Anyway for your information, the new press secretary to Akala is a Tribune man- Diran Odeyemi. Diran Odeyemi used to be a nice column writer, criticizing and speaking truth to power, now my man is cool and silent enjoying the trappings of power or the congratulatory messages of brand new government appointments. A cursory look at Tribune since the crisis begun will show where their loyalties lean. While The Punch was busy questioning the qualifications of the new deputy governor, Tribune and some other papers (names withheld) was busy pushing himself and his new boss on us. The Tribune has been printing out fresh new congratulation Ads like no tomorrow and their feature editors remarkably silent; even in their award winning editorials there have been no mention of the illegality that have just been perpetrated at the behest of their founders’ grave. Pa Awo must be turning in his grave!
As for the pro-democracy activists everyone that is a regular reader of my articles will know I have fundamental distrusts for them. From Onagoruwa to the recent Information Commissioner for the disgraced ex-governor of Bayelsa, Mr. Oronto Douglas – most activists are simply noise makers hoping that one day they will be called to take a sit across the table to share in the loot. My knowledge of activist is not by any means long distance, I grew up with them all around me (don’t ask me how). But what I noticed then and now is that most of them don’t even have control over their homes or lives yet they criticize a man trying to govern a country.
Chronic womanizers, charlatans and even debtors dominate the civil right and pro-democracy movement of Nigeria. While there are few credible ones among them, most of them have been driven blind with hate of the rich (whether money is legitimate or otherwise) with
little dose of patriotism. Their own lives are poorly organized, which has translated to the disorganization on the public level that have marked all the failed protests they have organized since 1999. Worse of these group are those of them that fled abroad- they are not even better, most subsisting on rubbishing the name of their country and collecting handouts from faceless international organizations in return for more bad news. As we all know, “he who pays the piper, dictates the tune”. The tune that our activists sing these days I wonder where they originate from.
It is very unfortunate that a once vibrant movement that used to be a nightmare of the Nigerian elites have gone the way of everything good in Nigeria. The press has been bought, the pro-democracy activist is sorely disorganized and the opposition parties are virtually non-existent. That is why it is not surprising that when the details of who succeeds to the presidency after the end of the current term is being framed, it is always framed in the context of a deeply corrupt, detested and publicly damaged ruling party. Yet they are the only alternative to themselves, so what do you expect Nigerians to do? What is sorely needed at this moment is a ‘return to the drawing board grassroots movement’ that will focus on the enormous task at hand of dislodging the impostors that have positioned themselves as the rulers of our country. This task can be accomplished by looking up to other opposition renaissance far away from home: the sudden revitalization of The New Labor under Tony Blair had a lot to do with unity of purpose and a program that shows confidence and tenacity in the face of tremendous resistance in the political sphere: the electorate always respect that!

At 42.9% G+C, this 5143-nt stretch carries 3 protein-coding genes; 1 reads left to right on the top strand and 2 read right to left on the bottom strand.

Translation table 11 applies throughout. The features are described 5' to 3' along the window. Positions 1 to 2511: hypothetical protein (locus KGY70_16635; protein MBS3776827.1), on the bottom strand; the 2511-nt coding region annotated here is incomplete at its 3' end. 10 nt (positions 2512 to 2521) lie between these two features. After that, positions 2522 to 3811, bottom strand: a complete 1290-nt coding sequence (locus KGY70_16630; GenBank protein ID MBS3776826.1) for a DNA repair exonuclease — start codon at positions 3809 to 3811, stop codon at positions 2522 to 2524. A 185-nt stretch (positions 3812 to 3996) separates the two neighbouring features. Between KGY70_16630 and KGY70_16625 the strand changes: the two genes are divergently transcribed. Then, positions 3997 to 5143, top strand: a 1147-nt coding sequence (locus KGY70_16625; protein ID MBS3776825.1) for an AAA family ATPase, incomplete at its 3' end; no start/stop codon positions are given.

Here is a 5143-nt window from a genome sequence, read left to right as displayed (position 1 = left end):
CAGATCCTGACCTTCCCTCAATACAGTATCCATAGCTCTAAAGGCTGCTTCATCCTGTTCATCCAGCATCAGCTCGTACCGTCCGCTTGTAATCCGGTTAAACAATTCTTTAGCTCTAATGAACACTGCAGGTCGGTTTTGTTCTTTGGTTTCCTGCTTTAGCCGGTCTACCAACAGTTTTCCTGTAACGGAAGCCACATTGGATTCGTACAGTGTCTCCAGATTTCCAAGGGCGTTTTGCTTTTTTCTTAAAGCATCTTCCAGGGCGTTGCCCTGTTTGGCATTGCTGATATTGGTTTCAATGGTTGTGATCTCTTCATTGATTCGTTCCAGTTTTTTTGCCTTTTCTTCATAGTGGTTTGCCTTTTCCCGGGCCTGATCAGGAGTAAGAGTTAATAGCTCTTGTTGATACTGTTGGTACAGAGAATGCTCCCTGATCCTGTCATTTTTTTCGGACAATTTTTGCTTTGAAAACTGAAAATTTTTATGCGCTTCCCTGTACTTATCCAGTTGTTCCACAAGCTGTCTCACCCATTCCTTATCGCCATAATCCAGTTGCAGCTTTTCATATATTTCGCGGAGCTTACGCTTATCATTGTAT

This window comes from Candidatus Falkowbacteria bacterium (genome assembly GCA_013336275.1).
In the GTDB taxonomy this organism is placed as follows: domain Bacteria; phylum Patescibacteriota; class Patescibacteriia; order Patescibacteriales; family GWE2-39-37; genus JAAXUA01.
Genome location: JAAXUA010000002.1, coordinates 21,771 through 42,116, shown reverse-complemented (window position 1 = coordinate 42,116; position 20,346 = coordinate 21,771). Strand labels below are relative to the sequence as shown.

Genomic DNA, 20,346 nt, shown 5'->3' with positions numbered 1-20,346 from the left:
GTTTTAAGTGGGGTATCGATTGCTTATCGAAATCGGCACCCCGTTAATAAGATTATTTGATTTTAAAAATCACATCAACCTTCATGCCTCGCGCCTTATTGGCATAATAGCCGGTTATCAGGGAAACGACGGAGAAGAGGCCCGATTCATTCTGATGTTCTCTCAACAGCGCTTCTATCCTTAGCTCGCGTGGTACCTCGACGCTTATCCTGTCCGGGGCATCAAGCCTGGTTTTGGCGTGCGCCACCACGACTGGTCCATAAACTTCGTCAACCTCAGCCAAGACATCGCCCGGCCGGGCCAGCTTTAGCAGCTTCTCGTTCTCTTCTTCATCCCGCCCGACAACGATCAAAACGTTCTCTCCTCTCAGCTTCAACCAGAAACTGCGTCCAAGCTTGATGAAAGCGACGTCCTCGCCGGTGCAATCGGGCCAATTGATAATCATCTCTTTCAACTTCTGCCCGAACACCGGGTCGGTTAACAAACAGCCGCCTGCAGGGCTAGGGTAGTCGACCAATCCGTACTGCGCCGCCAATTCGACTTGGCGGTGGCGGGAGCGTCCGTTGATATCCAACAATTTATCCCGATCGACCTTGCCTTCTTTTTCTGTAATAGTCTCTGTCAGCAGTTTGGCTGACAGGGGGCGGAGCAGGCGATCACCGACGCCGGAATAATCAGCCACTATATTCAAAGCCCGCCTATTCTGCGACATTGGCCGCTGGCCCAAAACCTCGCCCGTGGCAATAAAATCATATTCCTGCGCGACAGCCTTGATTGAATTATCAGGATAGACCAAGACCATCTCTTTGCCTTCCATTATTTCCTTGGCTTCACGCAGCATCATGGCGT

Let it not be on record, that while Nigerian burned and while bad men plundered her treasuries- the good men fiddled and were not there to save a system that had gone awfully stinking! Certainly, as I mourn for an opportunity lost once again, I remember the salient words of W.B. Yeats in “The Second Coming” most famously quoted by Chinua Achebe: “Things fall apart; the center cannot hold; Mere anarchy is loosed upon the world. The blood dimm’d tide is loosed, and everywhere. The ceremony of innocence is drowned; the best lack all conviction, while the worst are full of passionate intensity”. To the later day cowards, “why do you let your erstwhile enemies become co-conspirators against the Nigerian project?” Again we are at a crossroad, can Nigeria be saved from itself?
“I became convinced that noncooperation with evil is as much a moral obligation as is cooperation with good.”
Martin Luther King, Jr, from his Autobiography, Chapter 2